|At the age of seven weeks, 1850.|
Prince Arthur, Duke of Connaught and Strathearn (Arthur William Patrick Albert; 1 May 1850, Buckingham Palace, London – 16 January 1942, Bagshot Park, Surrey), the seventh child and third son of Queen Victoria and Prince Albert. As an infant and small child, he was a great favorite with his mother; an often critical and demanding parent, the Queen was completely charmed by her young son.
|With his mother at Osborne House, 1850.|
He was educated by private tutors before entering the Royal Military Academy, Woolwich at the age of sixteen. Upon graduation, he was commissioned as a lieutenant in the British Army, where he served for some forty years, seeing service in various parts of the British Empire. In 1874, he was created a royal duke, becoming the Duke of Connaught and Strathearn, as well as the Earl of Sussex.
In 1879, he married Princess Louise Margaret of Prussia, and together they had three children. Their eldest child, Margaret, married the Crown Prince of Sweden; she died at thirty-eight, but the current Swedish Royal family are her descendants. For many years, Arthur maintained a liaison with Leonie Leslie, sister of Jennie Churchill, but remained devoted to his wife; in fact, his wife was very understanding and accepting, making it a congenial arrangement for all concerned.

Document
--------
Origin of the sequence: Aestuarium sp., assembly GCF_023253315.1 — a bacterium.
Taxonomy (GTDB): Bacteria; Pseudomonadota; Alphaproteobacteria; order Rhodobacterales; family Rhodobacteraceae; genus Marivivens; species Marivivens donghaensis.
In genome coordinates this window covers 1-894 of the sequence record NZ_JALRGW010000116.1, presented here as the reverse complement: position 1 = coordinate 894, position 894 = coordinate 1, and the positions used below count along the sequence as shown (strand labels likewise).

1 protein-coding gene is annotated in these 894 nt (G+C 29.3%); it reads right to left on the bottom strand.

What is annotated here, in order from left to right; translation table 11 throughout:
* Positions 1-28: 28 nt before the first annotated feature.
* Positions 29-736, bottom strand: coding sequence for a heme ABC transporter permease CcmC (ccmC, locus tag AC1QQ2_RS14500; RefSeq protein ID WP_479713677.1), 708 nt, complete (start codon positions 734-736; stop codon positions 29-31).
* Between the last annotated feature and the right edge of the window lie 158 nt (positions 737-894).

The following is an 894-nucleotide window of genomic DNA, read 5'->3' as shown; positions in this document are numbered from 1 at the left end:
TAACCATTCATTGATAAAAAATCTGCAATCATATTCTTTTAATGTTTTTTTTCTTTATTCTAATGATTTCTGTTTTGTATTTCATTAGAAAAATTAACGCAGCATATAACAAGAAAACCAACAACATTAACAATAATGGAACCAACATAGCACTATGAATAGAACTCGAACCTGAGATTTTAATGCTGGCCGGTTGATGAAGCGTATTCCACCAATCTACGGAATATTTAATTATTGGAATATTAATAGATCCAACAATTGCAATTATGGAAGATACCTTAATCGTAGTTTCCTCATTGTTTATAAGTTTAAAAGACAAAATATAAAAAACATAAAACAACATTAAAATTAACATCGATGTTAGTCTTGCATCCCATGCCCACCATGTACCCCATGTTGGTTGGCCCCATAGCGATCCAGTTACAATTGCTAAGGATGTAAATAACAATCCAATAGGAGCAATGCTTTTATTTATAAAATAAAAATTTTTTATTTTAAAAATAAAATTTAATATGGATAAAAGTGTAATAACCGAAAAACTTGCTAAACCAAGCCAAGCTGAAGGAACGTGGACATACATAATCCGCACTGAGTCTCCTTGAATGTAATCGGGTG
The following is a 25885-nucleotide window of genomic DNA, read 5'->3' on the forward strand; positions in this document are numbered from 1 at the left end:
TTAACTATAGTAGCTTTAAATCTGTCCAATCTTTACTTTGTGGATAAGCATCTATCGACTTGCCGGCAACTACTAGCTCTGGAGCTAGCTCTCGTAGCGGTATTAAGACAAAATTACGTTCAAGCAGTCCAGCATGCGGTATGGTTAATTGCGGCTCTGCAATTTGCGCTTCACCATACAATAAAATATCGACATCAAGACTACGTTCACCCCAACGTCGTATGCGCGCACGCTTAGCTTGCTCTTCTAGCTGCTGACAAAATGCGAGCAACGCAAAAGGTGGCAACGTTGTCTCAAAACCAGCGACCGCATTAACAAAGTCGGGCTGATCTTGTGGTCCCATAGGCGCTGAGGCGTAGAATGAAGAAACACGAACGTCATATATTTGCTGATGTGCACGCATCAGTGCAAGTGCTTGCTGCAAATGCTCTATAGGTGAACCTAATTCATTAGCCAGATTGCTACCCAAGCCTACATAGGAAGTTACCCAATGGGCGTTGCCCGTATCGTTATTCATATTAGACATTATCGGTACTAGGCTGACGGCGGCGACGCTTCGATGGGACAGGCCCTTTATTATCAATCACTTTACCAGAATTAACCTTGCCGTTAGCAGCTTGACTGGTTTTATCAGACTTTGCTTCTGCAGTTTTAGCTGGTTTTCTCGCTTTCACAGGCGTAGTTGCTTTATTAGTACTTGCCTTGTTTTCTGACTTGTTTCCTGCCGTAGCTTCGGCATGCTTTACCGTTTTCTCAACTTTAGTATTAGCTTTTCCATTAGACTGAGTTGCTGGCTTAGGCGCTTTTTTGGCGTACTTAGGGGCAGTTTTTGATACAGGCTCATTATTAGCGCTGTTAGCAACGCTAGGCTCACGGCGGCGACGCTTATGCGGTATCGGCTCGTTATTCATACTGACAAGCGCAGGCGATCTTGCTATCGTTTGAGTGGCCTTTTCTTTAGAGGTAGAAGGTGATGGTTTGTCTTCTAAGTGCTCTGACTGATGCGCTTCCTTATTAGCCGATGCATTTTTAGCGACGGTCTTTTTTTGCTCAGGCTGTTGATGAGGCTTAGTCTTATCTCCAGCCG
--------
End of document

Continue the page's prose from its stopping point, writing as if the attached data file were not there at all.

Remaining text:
|In costume as Henry VIII, 1853.|
He was appointed as Governor General of Canada in 1911 by his nephew, King George V, occupying the post until succeeded by the Duke of Devonshire in 1916. Given his military service, the selection of Arthur proved to be prudent, as he acted as the King's, and thus the Canadian Commander-in-Chief's, representative through the first years of the First World War.
|With his younger brother Leopold and sister Louise, 1856.|
After the end of his viceregal tenure, Arthur returned to the United Kingdom and there, as well as in India, performed various royal duties, while also again taking up military duties. Though he retired from public life in 1928, he continued to be involved with the army even into the Second World War. He was Queen Victoria's last surviving son at his death at the age of ninety-one.
|Portrait by John Singer Sargent, 1908.|